$afepro thanks Sharpe Media for permission to post this important update for the Industry!
Wed, 04/06/2011 - 12:16
Less than thrilled with MSHA's enforcement of training violations against a small dimension stone operator, an Administrative Law Judge (ALJ) suggested that the Agency review its Part 46 enforcement policy.
On June 30, 2009, an MSHA inspector
issued two withdrawal orders against Picenos Brothers, the operator of
King Quarry near
The operator did not dispute the violations, but contested the size of the proposed penalties. At a hearing last month, ALJ Jerold Feldman took the Agency to task for imposing what he believed were disproportionately high fines on the six-person mine. But he went further to question the issuance of the withdrawal orders, which were written due to the inspector's belief that the alleged lack of training meant the miners were a hazard to themselves and others.
The violations were abated after the operator completed the forms. However, the inspector never determined if any refresher and new miner training had been given to abate the orders and warrant allowing the miners to return to work. "The issuance of the subject 104(g)(1) withdrawal orders blurs the distinction between the failure to provide training and the failure to certify that such training had been given," Feldman wrote in his three-page decision March 29.
To support his point, Feldman described the circumstances surrounding issuance of the order regarding new miner training, which was written as high negligence. The enforcement action was directed at a miner whose principal job duties consisted of operating a bobcat and manually stacking pallets. The affected miner had been working at the mine for several months and apparently had received on-the-job training. While the inspector observed the new miner operating a bobcat, the federal agent failed to determine the nature and extent of the bobcat training previously provided to him, according to Feldman.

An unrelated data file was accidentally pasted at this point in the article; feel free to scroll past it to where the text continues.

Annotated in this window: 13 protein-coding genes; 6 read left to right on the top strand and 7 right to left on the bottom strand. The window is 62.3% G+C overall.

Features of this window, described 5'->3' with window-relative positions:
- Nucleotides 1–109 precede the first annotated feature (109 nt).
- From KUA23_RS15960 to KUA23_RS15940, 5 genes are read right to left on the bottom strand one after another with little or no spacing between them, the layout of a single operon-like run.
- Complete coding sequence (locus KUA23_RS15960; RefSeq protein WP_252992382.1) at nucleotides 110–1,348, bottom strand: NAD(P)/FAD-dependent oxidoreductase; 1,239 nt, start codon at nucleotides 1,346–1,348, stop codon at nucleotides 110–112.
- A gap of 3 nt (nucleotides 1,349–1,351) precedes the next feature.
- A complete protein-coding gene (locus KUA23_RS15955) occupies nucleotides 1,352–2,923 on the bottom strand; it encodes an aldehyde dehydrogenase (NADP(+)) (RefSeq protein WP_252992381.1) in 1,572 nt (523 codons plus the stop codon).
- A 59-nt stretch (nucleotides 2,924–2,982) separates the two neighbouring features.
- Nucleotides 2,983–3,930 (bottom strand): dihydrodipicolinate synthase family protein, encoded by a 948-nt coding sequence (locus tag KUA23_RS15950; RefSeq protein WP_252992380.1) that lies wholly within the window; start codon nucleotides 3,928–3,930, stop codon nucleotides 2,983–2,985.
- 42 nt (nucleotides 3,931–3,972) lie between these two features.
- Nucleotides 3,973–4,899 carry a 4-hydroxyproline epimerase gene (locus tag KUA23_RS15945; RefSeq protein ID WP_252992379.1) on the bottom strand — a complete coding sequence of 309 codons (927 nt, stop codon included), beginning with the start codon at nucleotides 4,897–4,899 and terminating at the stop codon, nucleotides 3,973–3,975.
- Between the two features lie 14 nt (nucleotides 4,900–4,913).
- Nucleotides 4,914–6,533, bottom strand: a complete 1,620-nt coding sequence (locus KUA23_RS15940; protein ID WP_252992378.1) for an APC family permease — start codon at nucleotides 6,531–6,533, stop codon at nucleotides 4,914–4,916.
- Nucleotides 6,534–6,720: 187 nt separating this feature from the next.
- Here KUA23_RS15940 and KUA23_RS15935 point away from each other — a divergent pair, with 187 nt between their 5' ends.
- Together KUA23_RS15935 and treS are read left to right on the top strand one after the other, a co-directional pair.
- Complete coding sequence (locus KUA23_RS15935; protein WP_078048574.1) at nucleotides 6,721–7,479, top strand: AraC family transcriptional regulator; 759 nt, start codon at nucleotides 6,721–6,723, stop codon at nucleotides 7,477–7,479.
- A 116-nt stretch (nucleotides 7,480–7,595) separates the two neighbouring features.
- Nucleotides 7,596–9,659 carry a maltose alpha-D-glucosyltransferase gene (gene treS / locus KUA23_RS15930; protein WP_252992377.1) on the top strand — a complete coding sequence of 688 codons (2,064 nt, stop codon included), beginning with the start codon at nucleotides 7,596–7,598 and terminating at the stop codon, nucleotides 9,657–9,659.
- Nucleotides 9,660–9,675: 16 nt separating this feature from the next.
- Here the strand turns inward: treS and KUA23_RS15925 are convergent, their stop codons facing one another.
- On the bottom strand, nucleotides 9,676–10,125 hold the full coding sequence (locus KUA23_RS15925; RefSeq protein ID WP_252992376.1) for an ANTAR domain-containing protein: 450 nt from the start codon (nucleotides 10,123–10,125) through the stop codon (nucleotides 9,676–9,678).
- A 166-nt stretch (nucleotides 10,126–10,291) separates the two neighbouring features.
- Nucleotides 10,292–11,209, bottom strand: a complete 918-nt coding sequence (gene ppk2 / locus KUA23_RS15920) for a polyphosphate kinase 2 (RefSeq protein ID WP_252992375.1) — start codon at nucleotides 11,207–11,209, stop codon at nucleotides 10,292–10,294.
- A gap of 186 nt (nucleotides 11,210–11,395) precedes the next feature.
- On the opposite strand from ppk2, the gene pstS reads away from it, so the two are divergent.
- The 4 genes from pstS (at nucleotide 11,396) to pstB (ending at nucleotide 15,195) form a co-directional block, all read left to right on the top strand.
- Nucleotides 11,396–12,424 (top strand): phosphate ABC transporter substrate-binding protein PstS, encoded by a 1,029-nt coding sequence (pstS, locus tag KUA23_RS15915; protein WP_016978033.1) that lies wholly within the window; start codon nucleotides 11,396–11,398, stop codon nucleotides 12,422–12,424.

"The failure to ascertain the degree of training provided before and after the issuance of 104(g) orders relegates such orders to certification reporting violations rather than serious training violations," Feldman wrote.
The judge said the inspector's enforcement action thus "elevates form over substance and trivializes, rather than achieves, the purpose of training regulations." He called on the Secretary of Labor, which litigated the case on behalf of MSHA, to "revisit her method of enforcement of the Part 46 training regulations, particularly with respect to their application to very small mine operators."
Regarding the fine, at Feldman's urging, MSHA reduced the total assessment for all five violations to $20,000. Dissatisfied, the judge said the new amount still "did not adequately address the issue of proportionality." The parties eventually settled on a fine of $11,910, to be paid in 31 monthly installments.
MSHA's data retrieval system reveals that this operator received a non-S&S citation last month for failing to complete the 5000-23 training form. The alleged violation has yet to be assessed.
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